The Law warns those who transgress it of the judgement to follow. For those who walk by the Law, there remains the reward of walking with God.
I don’t want to be cavalier about a time in history that has been sung about for thousands of years. The astounding way that God established a nation is one that has been studied and contrasted countless times.
My desire is to know God more, and the more I understand what is important to Him is the way I hope to go.
Serving the Lord is the greatest reward. If walking in righteousness is living under slavery to God’s design, then I would hope to be in chains for Him.
Joshua 24:15 “But if serving the LORD seems undesirable to you, then choose for yourselves this day whom you will serve, whether the gods your ancestors served beyond the Euphrates, or the gods of the Amorites, in whose land you are living. But as for me and my household, we will serve the LORD.”
Serving God has been a decision many have had to make and it isn’t one that has been easy to follow. Faced with the prospectus of doing your own thing versus becoming obedient to God is what many conclude is their choice, but this isn’t the choice that is given.
For those who choose to not follow the Lord, the world of sin becomes your master and the consequences that follow. People often think they are living like a “free spirit”, or going where the wind takes them but lurking in the shadows is a devious control the enemy of your soul is using.
Whom do you Serve?
Colossians 3:24-25 “And whatever you do, do it heartily, as to the Lord and not to men, knowing that from the Lord you will receive the reward of the inheritance; for you serve the Lord Christ. But he who does wrong will be repaid for what he has done, and there is no partiality.”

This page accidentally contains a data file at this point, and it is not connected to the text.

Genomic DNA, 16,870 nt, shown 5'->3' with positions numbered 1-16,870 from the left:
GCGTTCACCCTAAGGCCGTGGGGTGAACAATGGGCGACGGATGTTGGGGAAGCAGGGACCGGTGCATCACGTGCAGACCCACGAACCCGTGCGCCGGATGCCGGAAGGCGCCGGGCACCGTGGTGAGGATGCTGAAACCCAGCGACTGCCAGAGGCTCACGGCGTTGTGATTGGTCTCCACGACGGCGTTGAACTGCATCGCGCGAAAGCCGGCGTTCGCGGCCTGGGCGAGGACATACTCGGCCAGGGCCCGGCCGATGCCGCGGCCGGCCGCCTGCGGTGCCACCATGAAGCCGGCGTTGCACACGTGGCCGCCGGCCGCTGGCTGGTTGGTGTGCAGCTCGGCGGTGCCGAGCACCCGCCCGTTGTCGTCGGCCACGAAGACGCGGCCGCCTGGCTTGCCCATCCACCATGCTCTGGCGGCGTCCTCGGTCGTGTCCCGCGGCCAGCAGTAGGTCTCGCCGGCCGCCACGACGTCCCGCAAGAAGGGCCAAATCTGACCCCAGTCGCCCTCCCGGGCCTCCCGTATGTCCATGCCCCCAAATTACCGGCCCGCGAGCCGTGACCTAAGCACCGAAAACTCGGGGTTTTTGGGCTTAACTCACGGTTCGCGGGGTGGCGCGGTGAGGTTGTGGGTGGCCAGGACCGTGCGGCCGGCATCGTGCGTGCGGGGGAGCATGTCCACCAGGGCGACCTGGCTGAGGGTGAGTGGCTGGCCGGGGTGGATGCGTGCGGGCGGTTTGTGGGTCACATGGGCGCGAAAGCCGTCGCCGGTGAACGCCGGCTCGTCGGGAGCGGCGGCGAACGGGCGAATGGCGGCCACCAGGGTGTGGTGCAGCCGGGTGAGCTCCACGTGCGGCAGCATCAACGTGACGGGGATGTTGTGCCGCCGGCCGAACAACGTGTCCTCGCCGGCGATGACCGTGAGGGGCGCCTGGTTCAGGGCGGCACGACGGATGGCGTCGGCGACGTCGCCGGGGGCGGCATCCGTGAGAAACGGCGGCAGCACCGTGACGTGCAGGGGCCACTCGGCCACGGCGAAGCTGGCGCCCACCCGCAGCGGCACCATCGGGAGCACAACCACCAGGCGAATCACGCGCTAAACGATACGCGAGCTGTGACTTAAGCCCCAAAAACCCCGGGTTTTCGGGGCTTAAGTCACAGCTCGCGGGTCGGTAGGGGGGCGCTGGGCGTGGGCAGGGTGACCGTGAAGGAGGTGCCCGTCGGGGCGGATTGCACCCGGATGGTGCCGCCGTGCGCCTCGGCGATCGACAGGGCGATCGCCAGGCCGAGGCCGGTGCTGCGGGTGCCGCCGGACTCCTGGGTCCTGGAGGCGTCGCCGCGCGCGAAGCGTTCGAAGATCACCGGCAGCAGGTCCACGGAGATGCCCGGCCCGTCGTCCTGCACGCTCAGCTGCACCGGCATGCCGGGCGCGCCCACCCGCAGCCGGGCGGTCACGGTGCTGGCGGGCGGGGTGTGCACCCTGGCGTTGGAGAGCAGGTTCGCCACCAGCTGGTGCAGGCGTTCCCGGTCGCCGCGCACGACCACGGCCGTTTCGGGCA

Living for the Lord means to honor Him with how you live your life. The interactions we have with others, the things we dwell upon, the way we make decisions, these all are offered up to God as a sacrifice of praise when our motivation is to bring Him glory.
There is freedom in Christ.
John 8:36 “So if the Son sets you free, you will be free indeed.“
Freedom from the bondage of sin is to be released to walk unhindered from this world. The consequences of sin are destructive in nature because they conflict with the order by which God created our world. What seems pleasant to the flesh becomes problematic in practice, all forms of trouble come by way of a pathway of sin.
- broken relationships
- short lives
- anger and hostility
Consider everything that is wretched in this world and sin is a root cause.
We have been offered freedom—the question is whether we will accept it.
Calling ourselves christians will never do, to be a follower of Christ takes an active, purposeful, drive to bring our lives into subjection to His purposes and this will conflict with the world.
You can do it—it takes faith to trust, then let that trust turn into going forth into the freedom that has been laid before you.